Asian Studies

About the Year Abroad

The Year Abroad is a wonderful opportunity to spend a lengthy period of time living in a Chinese-speaking environment.

Many of our students have studied at Dalian University of Technology (DUT), located in the city of Dalian in the North East of China, in Liaoning Province. The department of Asian Studies has a special agreement with DUT, and students also have the possibility to stay with a local family. The School of International Cultural Exchange at DUT is responsible for making accommodation arrangements, whether you choose to rent a room with a local family or stay in the University's halls of residence.

Take me to the Dalian University of Technology website

Students can also apply to spend the Year Abroad at the following universities in China and Taiwan:

Peking University

Fudan University

Zhejiang University

National Chengchi University

 I went from being terrified to at ease, a development that should not be sold short. The most important thing about living far away from home, in a foreign place, is to take care of oneself. I am happy to say that Shanghai is a fantastic city - very much an old city and very much a new one as well. In some ways it’s more modern than Europe.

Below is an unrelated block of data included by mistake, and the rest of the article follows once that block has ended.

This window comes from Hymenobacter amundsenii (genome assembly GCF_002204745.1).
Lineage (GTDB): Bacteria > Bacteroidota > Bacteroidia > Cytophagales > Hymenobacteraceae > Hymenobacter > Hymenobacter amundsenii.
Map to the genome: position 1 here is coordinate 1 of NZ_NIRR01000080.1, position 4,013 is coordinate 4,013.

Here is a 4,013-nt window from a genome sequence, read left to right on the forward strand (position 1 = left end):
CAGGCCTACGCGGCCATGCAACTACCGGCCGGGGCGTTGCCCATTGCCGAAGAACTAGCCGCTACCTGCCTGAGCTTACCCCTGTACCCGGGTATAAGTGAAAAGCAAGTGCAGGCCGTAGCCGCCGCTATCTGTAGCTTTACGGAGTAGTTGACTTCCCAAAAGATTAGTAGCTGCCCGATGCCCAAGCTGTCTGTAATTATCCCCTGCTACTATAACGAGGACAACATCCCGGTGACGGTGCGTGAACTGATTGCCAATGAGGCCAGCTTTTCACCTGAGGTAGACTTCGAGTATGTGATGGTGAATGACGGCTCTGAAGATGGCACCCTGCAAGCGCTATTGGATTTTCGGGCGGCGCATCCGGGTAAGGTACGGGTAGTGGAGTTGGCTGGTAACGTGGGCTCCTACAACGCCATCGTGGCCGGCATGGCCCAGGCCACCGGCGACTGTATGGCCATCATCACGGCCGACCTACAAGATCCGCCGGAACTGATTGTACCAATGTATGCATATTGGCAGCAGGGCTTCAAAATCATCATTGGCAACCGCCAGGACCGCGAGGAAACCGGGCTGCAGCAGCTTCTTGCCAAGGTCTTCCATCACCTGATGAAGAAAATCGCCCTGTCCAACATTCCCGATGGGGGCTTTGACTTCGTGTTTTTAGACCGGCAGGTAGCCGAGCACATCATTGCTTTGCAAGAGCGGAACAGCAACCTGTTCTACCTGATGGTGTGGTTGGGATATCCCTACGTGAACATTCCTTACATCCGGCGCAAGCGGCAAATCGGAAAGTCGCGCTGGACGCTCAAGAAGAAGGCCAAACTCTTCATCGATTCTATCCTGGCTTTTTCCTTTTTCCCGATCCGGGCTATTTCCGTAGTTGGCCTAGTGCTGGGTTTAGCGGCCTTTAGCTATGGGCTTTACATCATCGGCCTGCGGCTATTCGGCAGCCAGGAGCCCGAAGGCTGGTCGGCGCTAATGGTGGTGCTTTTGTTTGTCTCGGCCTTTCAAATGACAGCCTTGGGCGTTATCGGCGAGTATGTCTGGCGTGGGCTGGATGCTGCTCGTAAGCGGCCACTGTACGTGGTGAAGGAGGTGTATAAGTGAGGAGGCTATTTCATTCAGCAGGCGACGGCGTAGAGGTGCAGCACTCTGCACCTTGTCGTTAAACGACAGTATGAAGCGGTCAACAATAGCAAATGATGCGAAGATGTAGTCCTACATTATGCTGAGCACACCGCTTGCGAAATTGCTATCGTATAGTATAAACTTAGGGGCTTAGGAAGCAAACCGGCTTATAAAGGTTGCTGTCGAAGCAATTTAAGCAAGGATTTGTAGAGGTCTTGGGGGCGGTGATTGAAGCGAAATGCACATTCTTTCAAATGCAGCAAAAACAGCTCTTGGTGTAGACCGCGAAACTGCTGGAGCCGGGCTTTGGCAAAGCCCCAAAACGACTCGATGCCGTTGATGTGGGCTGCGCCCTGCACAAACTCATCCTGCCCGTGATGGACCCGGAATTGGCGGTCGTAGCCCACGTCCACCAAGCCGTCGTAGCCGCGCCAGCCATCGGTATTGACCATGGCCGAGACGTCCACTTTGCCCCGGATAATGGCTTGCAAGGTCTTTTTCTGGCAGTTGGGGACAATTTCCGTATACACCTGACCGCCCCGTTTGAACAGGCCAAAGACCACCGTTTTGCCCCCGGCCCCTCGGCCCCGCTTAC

Nina Lotze, Chinese and Economics MA (Hons)Nina studied at Fudan University in Shanghai, China in 2017-2018

Structure of the Year Abroad

The university year in China has two semesters: the first semester in Dalian lasts from late August to early January, the second from late February to early July. Other universities will have similar semester dates.

During the first week your host university will assess your level and allocate you to a class accordingly. In DUT there are five levels: 1 (beginners) to 5 (advanced). It takes one semester to advance to the next level. Typically, Edinburgh students in the past have been placed in level 3 upon arrival, some in level 4.

The classes are conducted solely in Chinese and are composed of circa 16 students per class. There are four elements to the course: grammar, listening, reading and oral. In addition you can also sit in a variety of courses, including classical chinese and calligraphy. The total contact hours amounts to 25 hours per week on average.

There are assessments at the end of every term and coursework throughout, including oral presentations and written papers on a weekly basis. During this year you will also have to produce two written essays for The University of Edinburgh as part of the Chinese Literature 3 course. Alternatively, you can choose to take a credit bearing e-learning course (The First Emperor) as part of Chinese History 3, to maintain contact with fellow students and teachers at the University of Edinburgh.